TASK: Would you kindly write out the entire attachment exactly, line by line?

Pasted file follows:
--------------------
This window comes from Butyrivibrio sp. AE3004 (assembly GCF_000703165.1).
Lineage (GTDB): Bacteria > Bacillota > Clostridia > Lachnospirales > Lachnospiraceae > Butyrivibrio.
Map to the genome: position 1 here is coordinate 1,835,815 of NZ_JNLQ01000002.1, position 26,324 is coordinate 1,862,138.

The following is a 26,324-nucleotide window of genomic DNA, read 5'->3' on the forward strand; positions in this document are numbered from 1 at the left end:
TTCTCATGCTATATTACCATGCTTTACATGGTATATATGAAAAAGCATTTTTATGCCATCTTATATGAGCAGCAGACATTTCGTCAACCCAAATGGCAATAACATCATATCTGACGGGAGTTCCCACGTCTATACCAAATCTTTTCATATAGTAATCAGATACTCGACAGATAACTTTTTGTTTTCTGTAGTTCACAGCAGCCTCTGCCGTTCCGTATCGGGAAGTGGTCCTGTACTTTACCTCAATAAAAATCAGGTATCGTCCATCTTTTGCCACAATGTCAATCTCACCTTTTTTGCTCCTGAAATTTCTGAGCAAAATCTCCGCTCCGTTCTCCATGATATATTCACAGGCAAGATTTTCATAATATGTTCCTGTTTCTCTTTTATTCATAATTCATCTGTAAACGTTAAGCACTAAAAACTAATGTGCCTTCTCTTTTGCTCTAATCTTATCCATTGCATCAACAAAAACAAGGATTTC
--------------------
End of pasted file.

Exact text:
This window comes from Butyrivibrio sp. AE3004 (assembly GCF_000703165.1).
Lineage (GTDB): Bacteria > Bacillota > Clostridia > Lachnospirales > Lachnospiraceae > Butyrivibrio.
Map to the genome: position 1 here is coordinate 1,835,815 of NZ_JNLQ01000002.1, position 26,324 is coordinate 1,862,138.

The following is a 26,324-nucleotide window of genomic DNA, read 5'->3' on the forward strand; positions in this document are numbered from 1 at the left end:
TTCTCATGCTATATTACCATGCTTTACATGGTATATATGAAAAAGCATTTTTATGCCATCTTATATGAGCAGCAGACATTTCGTCAACCCAAATGGCAATAACATCATATCTGACGGGAGTTCCCACGTCTATACCAAATCTTTTCATATAGTAATCAGATACTCGACAGATAACTTTTTGTTTTCTGTAGTTCACAGCAGCCTCTGCCGTTCCGTATCGGGAAGTGGTCCTGTACTTTACCTCAATAAAAATCAGGTATCGTCCATCTTTTGCCACAATGTCAATCTCACCTTTTTTGCTCCTGAAATTTCTGAGCAAAATCTCCGCTCCGTTCTCCATGATATATTCACAGGCAAGATTTTCATAATATGTTCCTGTTTCTCTTTTATTCATAATTCATCTGTAAACGTTAAGCACTAAAAACTAATGTGCCTTCTCTTTTGCTCTAATCTTATCCATTGCATCAACAAAAACAAGGATTTC